14 Ibid, para 58.
15 OHCHR Report: Analytical study on the relationship between climate change and the full and effective enjoyment of the rights of the child, 4 May 2017 (previously cited), para. 54.
16 UN Human Rights Council (UNHRC), Resolution 45/30: Rights of the child: realizing the rights of the child through a healthy environment, adopted on 7 October 2020, A/HRC/RES/45/30, operative para. 14.
17 Council of Europe Committee of Ministers, Guidelines of the Committee of Ministers of the Council of Europe on Child-friendly Justice. Adopted by the Committee of Ministers on 17 November 2010 at the 1098th meeting of the Ministers' Deputies, 2011.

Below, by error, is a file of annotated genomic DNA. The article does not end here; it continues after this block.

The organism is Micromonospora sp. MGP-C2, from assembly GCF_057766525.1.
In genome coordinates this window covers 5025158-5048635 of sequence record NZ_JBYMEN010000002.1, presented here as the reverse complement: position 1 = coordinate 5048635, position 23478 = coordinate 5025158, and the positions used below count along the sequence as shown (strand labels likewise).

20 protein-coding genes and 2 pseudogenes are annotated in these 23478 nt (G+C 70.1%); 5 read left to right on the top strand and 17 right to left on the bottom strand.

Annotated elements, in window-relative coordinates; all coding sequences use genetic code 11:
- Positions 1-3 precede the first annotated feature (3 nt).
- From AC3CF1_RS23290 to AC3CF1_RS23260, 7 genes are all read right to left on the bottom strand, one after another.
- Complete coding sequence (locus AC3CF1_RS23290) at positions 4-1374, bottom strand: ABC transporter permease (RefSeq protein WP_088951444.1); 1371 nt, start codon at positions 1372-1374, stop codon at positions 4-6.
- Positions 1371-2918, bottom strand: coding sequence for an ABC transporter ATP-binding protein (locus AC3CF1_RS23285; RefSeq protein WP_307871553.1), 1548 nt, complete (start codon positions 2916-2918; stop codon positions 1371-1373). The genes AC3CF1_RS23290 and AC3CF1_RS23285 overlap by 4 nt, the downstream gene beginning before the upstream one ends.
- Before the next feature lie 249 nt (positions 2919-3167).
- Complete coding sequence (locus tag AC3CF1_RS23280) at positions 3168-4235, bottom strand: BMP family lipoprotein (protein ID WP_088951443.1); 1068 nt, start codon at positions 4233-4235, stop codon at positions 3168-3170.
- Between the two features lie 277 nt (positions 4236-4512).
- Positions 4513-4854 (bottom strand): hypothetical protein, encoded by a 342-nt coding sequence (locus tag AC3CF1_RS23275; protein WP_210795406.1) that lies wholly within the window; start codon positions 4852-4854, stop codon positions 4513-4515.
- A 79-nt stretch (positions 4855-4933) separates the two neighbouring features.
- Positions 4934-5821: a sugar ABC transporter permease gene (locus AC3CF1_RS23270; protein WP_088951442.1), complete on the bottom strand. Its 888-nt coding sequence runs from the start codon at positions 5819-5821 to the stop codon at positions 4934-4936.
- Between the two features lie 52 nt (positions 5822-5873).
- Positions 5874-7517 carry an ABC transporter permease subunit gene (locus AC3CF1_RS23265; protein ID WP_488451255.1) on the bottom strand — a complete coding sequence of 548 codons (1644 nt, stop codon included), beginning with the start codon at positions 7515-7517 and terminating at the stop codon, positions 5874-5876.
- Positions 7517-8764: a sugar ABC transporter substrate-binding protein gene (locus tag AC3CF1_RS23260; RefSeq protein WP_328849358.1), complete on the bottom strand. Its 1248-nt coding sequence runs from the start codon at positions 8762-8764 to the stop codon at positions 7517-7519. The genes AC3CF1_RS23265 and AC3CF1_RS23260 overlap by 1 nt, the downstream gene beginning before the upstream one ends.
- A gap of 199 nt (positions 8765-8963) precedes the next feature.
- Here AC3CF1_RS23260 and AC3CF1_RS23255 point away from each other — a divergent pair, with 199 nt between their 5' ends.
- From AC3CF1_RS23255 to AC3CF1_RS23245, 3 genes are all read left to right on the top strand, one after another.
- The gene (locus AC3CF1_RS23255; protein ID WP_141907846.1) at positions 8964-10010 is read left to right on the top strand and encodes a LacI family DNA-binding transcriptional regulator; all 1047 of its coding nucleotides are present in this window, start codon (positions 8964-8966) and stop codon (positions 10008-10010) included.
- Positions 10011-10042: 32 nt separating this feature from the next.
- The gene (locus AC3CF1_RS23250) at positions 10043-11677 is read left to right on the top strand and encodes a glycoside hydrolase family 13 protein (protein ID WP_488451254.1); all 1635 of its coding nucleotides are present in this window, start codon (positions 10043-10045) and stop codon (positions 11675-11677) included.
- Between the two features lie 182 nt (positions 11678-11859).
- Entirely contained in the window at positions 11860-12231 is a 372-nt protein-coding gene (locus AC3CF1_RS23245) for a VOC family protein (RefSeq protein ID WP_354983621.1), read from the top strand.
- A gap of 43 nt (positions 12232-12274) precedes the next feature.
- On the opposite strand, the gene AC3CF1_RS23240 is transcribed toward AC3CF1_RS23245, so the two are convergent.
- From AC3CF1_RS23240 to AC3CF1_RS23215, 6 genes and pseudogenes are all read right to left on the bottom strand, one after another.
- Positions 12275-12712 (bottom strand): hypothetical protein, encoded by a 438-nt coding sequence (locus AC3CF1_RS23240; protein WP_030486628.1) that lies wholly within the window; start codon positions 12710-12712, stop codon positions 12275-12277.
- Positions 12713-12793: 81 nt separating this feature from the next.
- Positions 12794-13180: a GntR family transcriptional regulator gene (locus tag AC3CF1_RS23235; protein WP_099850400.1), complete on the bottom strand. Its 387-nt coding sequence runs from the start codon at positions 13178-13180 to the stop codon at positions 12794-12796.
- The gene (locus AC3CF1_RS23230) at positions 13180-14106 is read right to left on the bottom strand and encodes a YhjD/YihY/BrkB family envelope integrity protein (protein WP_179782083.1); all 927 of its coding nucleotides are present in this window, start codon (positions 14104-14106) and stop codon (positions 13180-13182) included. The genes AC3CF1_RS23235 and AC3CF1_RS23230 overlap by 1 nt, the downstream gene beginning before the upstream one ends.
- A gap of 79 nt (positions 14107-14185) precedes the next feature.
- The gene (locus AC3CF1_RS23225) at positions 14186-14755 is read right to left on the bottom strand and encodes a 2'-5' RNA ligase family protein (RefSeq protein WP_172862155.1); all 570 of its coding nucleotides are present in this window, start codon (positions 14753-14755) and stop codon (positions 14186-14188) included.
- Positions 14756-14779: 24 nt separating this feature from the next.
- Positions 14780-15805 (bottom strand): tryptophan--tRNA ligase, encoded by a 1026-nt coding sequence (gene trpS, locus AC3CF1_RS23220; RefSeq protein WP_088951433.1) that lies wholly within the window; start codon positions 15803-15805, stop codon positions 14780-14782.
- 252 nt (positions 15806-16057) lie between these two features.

18 CRC Committee, General comment 14: The right of the child to have his or her best interests taken as a primary consideration (art. 3, para. 1), 29 May 2013, CRC /C/GC/14, para. 37.
19 S.L. and J.L. v. Croatia, no. 13712/11, § 62, 7 May 2015 (references omitted).
obligation must be construed as applying in the context of any activity, whether public or not, in which the right to life may be at stake, and a fortiori in the case of industrial activities, which by their very nature are dangerous”,20 the principle of best-interests reaffirms a heightened obligation on Contracting Parties to accord paramount importance to the best interests of children in cases where foreseeable and irreversible threats of environmental harm endanger children’s right to survival and development.